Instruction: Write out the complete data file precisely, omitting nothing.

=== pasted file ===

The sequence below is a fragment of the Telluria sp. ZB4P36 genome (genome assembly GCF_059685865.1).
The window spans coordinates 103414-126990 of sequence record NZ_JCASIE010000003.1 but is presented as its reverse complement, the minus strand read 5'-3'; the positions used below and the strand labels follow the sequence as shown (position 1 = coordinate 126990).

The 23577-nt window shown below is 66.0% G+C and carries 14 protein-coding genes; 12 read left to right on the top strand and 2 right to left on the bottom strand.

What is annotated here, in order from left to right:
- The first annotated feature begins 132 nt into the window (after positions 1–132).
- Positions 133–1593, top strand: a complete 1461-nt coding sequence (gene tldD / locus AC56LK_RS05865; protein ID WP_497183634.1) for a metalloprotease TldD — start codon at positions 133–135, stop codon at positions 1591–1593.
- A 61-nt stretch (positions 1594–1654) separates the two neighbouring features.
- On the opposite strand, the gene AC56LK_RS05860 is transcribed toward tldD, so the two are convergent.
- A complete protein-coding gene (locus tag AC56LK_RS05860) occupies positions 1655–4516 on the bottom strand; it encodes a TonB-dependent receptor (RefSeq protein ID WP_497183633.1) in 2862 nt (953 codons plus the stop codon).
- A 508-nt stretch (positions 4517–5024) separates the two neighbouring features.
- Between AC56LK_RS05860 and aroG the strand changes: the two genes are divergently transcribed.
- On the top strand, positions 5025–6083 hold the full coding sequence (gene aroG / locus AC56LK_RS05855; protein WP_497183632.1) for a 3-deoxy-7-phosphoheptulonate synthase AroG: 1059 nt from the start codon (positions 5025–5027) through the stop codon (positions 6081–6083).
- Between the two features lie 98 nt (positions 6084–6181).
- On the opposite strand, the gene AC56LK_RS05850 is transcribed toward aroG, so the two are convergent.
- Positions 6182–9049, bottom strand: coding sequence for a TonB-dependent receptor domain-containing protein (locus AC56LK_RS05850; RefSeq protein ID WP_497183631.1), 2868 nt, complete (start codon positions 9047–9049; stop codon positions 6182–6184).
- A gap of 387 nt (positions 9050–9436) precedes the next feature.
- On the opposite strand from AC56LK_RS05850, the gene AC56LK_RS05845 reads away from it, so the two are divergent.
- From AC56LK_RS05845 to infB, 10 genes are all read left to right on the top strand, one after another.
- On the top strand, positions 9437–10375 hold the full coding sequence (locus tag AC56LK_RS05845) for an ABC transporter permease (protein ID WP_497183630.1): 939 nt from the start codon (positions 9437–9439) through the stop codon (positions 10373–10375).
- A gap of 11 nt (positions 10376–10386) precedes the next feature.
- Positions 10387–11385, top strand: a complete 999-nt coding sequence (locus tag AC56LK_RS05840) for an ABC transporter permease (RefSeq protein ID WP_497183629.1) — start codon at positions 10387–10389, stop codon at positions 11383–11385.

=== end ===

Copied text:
The sequence below is a fragment of the Telluria sp. ZB4P36 genome (genome assembly GCF_059685865.1).
The window spans coordinates 103414-126990 of sequence record NZ_JCASIE010000003.1 but is presented as its reverse complement, the minus strand read 5'-3'; the positions used below and the strand labels follow the sequence as shown (position 1 = coordinate 126990).

The 23577-nt window shown below is 66.0% G+C and carries 14 protein-coding genes; 12 read left to right on the top strand and 2 right to left on the bottom strand.

What is annotated here, in order from left to right:
- The first annotated feature begins 132 nt into the window (after positions 1–132).
- Positions 133–1593, top strand: a complete 1461-nt coding sequence (gene tldD / locus AC56LK_RS05865; protein ID WP_497183634.1) for a metalloprotease TldD — start codon at positions 133–135, stop codon at positions 1591–1593.
- A 61-nt stretch (positions 1594–1654) separates the two neighbouring features.
- On the opposite strand, the gene AC56LK_RS05860 is transcribed toward tldD, so the two are convergent.
- A complete protein-coding gene (locus tag AC56LK_RS05860) occupies positions 1655–4516 on the bottom strand; it encodes a TonB-dependent receptor (RefSeq protein ID WP_497183633.1) in 2862 nt (953 codons plus the stop codon).
- A 508-nt stretch (positions 4517–5024) separates the two neighbouring features.
- Between AC56LK_RS05860 and aroG the strand changes: the two genes are divergently transcribed.
- On the top strand, positions 5025–6083 hold the full coding sequence (gene aroG / locus AC56LK_RS05855; protein WP_497183632.1) for a 3-deoxy-7-phosphoheptulonate synthase AroG: 1059 nt from the start codon (positions 5025–5027) through the stop codon (positions 6081–6083).
- Between the two features lie 98 nt (positions 6084–6181).
- On the opposite strand, the gene AC56LK_RS05850 is transcribed toward aroG, so the two are convergent.
- Positions 6182–9049, bottom strand: coding sequence for a TonB-dependent receptor domain-containing protein (locus AC56LK_RS05850; RefSeq protein ID WP_497183631.1), 2868 nt, complete (start codon positions 9047–9049; stop codon positions 6182–6184).
- A gap of 387 nt (positions 9050–9436) precedes the next feature.
- On the opposite strand from AC56LK_RS05850, the gene AC56LK_RS05845 reads away from it, so the two are divergent.
- From AC56LK_RS05845 to infB, 10 genes are all read left to right on the top strand, one after another.
- On the top strand, positions 9437–10375 hold the full coding sequence (locus tag AC56LK_RS05845) for an ABC transporter permease (protein ID WP_497183630.1): 939 nt from the start codon (positions 9437–9439) through the stop codon (positions 10373–10375).
- A gap of 11 nt (positions 10376–10386) precedes the next feature.
- Positions 10387–11385, top strand: a complete 999-nt coding sequence (locus tag AC56LK_RS05840) for an ABC transporter permease (RefSeq protein ID WP_497183629.1) — start codon at positions 10387–10389, stop codon at positions 11383–11385.